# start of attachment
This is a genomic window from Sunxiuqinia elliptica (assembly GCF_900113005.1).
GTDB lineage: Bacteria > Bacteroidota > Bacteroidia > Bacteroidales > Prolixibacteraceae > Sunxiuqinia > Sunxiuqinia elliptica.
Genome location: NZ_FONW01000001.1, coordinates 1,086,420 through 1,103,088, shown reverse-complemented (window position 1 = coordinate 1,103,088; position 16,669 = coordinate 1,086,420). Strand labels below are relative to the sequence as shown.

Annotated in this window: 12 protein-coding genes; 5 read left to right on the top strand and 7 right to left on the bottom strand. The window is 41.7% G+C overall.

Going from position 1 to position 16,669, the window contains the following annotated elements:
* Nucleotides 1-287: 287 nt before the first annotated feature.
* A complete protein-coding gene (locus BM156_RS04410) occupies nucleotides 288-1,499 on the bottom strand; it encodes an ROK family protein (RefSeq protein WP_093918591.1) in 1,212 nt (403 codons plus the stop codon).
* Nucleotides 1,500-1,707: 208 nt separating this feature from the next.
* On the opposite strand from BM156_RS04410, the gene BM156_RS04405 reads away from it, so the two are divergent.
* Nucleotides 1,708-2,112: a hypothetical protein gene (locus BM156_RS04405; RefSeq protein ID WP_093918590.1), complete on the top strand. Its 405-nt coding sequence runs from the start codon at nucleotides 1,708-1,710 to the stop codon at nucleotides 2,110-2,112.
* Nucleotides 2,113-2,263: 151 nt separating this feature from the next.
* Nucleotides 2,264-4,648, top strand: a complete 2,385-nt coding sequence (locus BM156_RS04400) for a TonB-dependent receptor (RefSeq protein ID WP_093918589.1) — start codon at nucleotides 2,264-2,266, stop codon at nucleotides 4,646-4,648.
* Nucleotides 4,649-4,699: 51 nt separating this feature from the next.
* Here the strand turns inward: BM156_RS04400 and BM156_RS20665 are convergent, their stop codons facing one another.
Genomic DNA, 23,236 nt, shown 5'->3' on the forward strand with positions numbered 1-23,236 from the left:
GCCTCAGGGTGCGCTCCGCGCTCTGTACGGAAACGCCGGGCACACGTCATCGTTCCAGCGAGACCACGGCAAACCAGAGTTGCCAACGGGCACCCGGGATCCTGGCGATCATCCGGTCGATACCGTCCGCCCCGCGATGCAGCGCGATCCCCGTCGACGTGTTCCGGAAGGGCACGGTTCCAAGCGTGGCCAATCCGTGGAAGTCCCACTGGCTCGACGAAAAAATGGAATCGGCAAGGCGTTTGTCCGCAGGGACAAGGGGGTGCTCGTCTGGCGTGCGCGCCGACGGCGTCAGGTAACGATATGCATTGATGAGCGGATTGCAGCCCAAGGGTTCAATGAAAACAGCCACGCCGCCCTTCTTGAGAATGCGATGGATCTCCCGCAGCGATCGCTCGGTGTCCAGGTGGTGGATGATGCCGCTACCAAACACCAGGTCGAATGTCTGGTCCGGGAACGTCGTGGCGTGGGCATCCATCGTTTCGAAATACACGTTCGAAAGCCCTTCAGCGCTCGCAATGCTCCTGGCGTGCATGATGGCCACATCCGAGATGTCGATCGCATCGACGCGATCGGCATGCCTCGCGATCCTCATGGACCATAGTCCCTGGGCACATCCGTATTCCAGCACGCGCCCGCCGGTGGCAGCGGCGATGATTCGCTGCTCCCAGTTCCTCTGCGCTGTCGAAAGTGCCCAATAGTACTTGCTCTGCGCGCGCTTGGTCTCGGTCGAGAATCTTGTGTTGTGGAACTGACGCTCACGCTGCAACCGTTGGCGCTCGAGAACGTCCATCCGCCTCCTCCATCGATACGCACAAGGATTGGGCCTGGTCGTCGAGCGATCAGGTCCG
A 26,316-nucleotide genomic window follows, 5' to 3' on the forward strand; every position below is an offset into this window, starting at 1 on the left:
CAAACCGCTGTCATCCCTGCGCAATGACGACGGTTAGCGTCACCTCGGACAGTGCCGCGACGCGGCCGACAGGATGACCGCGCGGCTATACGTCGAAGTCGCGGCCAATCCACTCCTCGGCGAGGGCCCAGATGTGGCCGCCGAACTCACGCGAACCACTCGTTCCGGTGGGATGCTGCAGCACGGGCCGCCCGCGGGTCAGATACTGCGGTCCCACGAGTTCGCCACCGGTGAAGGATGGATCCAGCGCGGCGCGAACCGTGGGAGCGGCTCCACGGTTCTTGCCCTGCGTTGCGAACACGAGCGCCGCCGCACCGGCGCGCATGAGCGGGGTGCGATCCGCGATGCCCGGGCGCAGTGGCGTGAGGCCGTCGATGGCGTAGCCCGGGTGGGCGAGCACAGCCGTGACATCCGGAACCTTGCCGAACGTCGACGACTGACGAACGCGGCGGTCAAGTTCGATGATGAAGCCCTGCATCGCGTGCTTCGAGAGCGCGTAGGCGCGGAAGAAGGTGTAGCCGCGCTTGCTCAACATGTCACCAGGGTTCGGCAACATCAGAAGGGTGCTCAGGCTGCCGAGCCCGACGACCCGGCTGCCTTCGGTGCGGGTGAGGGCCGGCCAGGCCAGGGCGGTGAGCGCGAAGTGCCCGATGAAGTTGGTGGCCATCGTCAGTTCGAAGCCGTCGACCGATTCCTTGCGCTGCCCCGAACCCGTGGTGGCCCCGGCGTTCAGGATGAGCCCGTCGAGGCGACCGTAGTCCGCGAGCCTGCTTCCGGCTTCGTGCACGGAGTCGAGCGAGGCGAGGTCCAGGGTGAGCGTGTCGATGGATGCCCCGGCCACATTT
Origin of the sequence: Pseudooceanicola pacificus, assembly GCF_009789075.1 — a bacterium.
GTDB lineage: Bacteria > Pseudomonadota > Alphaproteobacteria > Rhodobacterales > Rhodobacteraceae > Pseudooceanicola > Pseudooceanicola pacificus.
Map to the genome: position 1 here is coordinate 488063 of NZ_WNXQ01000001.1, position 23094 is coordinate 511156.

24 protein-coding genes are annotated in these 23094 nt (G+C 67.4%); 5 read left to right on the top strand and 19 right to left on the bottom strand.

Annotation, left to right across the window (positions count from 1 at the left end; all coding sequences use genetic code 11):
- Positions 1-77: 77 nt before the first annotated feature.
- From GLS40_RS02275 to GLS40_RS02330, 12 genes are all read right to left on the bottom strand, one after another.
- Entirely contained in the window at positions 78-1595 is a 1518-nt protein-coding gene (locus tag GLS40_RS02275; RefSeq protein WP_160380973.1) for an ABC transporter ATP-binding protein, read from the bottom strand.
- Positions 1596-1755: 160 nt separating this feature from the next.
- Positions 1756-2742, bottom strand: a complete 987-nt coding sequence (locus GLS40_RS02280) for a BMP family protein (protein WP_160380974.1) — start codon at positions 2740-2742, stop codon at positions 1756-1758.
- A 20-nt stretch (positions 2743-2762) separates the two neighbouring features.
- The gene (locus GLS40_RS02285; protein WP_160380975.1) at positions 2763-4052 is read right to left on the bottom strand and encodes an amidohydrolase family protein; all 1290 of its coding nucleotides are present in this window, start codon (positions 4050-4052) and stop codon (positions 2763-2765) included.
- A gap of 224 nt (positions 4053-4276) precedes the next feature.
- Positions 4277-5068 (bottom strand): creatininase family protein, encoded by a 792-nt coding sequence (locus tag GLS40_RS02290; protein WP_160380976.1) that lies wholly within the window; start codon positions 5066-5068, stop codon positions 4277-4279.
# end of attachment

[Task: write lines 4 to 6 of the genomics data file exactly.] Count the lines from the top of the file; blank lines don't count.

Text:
Annotated in this window: 12 protein-coding genes; 5 read left to right on the top strand and 7 right to left on the bottom strand. The window is 41.7% G+C overall.

Going from position 1 to position 16,669, the window contains the following annotated elements:
* Nucleotides 1-287: 287 nt before the first annotated feature.